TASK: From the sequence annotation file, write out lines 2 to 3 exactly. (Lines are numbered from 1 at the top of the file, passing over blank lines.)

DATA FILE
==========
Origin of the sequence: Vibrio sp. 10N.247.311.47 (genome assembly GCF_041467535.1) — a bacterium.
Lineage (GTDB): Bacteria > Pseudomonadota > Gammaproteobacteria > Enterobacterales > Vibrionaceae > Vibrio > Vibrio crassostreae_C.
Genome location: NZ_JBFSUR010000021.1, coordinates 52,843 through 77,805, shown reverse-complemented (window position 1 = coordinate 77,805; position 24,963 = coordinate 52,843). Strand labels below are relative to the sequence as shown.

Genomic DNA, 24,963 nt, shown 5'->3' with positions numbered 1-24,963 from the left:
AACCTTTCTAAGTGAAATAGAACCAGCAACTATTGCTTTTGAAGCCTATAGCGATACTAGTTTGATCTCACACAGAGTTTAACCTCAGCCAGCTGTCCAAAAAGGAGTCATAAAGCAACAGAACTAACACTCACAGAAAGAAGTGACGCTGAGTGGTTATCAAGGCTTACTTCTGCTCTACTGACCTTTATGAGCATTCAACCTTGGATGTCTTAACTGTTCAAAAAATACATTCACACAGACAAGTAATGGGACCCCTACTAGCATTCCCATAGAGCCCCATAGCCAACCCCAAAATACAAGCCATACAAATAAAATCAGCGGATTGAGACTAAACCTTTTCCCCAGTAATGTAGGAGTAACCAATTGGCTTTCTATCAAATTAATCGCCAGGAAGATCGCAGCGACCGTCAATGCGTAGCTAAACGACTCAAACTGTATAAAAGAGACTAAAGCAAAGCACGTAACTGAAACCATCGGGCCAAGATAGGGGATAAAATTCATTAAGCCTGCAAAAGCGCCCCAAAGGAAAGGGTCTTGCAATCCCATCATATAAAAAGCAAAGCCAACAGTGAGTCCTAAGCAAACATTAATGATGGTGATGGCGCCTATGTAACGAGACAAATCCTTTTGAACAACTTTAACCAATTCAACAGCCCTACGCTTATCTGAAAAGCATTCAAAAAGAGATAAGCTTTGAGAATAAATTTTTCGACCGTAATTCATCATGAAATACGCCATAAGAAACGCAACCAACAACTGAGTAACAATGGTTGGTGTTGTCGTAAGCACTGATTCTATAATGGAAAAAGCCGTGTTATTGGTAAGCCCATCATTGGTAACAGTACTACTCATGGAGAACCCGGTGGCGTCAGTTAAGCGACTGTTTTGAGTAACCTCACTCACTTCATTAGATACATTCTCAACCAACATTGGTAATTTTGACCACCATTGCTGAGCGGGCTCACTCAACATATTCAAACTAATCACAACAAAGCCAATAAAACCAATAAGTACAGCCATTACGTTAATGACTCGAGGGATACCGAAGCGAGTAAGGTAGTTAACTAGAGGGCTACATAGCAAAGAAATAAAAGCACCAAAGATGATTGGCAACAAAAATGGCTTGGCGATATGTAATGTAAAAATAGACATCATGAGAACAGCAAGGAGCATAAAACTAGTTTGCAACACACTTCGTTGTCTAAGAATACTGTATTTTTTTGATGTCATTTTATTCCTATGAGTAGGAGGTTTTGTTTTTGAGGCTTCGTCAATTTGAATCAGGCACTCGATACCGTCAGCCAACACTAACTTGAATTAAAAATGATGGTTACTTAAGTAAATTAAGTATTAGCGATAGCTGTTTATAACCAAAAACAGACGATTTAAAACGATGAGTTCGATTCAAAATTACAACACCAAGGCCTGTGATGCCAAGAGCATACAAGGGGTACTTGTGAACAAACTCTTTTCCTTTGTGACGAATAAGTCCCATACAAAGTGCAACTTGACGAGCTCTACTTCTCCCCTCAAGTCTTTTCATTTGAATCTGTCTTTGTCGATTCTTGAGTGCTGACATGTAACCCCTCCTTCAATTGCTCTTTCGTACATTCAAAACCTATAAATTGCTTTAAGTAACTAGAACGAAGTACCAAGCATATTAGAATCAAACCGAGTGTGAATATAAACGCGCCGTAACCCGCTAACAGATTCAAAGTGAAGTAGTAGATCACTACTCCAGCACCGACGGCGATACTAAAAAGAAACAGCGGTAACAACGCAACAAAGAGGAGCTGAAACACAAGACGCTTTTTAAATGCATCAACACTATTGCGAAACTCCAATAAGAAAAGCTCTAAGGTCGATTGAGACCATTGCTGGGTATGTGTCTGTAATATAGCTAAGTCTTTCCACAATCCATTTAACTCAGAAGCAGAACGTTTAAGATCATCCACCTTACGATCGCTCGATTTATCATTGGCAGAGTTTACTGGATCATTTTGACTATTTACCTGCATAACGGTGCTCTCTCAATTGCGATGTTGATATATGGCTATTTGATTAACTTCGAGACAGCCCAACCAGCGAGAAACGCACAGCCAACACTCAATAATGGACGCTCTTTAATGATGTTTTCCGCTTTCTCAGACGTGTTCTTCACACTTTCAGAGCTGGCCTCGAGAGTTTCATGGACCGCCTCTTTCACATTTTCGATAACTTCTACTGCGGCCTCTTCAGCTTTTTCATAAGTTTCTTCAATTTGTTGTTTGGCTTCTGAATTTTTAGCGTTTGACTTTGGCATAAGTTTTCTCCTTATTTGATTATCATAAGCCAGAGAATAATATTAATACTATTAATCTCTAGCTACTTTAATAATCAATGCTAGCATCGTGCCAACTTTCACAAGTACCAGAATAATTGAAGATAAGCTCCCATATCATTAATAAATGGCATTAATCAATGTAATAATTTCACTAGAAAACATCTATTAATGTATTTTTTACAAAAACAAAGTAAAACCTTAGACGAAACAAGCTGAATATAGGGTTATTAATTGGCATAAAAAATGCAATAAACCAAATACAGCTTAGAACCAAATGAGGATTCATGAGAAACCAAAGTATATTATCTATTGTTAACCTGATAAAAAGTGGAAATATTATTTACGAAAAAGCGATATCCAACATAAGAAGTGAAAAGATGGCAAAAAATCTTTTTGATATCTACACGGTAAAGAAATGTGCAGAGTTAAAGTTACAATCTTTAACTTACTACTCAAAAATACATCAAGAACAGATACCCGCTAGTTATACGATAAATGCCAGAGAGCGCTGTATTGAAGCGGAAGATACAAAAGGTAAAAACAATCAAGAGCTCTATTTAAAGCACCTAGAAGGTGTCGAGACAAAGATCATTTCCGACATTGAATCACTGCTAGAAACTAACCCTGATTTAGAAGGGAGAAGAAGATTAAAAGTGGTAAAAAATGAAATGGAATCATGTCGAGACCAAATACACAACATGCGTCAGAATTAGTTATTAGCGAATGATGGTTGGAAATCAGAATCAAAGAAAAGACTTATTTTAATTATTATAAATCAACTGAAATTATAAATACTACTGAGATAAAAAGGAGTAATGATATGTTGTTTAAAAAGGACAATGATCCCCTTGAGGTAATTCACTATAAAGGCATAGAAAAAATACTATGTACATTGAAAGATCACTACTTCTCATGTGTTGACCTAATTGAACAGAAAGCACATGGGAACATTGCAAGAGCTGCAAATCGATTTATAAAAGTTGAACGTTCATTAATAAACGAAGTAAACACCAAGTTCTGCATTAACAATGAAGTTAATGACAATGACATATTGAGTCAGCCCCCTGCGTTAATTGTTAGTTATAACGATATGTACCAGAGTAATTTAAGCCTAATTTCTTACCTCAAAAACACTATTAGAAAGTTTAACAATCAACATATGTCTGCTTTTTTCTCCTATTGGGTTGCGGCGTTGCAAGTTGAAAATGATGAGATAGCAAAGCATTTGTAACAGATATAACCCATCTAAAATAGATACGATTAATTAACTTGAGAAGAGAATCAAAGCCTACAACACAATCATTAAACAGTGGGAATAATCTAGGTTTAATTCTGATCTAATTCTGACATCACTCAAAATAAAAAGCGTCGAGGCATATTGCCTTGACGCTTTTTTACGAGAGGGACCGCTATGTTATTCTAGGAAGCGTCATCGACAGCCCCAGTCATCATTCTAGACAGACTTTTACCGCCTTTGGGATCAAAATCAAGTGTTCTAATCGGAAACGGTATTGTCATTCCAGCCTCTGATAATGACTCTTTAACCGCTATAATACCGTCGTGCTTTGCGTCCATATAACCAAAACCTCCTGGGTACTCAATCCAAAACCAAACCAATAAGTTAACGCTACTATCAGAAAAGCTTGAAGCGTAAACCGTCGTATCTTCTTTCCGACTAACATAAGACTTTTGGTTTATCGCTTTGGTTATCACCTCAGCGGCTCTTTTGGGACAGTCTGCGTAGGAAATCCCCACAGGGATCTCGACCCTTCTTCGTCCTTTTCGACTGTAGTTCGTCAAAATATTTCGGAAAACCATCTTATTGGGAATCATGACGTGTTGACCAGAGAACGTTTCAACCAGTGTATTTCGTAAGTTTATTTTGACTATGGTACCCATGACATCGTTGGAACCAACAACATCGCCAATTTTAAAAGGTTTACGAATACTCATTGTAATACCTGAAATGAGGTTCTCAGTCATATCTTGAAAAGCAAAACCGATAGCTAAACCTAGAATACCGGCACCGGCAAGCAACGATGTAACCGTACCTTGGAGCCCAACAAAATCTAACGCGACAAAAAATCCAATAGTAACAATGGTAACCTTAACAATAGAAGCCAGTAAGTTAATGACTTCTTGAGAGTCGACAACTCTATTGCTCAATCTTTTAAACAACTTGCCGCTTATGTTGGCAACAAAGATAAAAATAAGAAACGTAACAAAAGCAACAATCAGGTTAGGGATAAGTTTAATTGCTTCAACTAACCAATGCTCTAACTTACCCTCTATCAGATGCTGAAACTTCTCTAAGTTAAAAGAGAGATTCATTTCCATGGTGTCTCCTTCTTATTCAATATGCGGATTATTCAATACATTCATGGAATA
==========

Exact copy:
Lineage (GTDB): Bacteria > Pseudomonadota > Gammaproteobacteria > Enterobacterales > Vibrionaceae > Vibrio > Vibrio crassostreae_C.
Genome location: NZ_JBFSUR010000021.1, coordinates 52,843 through 77,805, shown reverse-complemented (window position 1 = coordinate 77,805; position 24,963 = coordinate 52,843). Strand labels below are relative to the sequence as shown.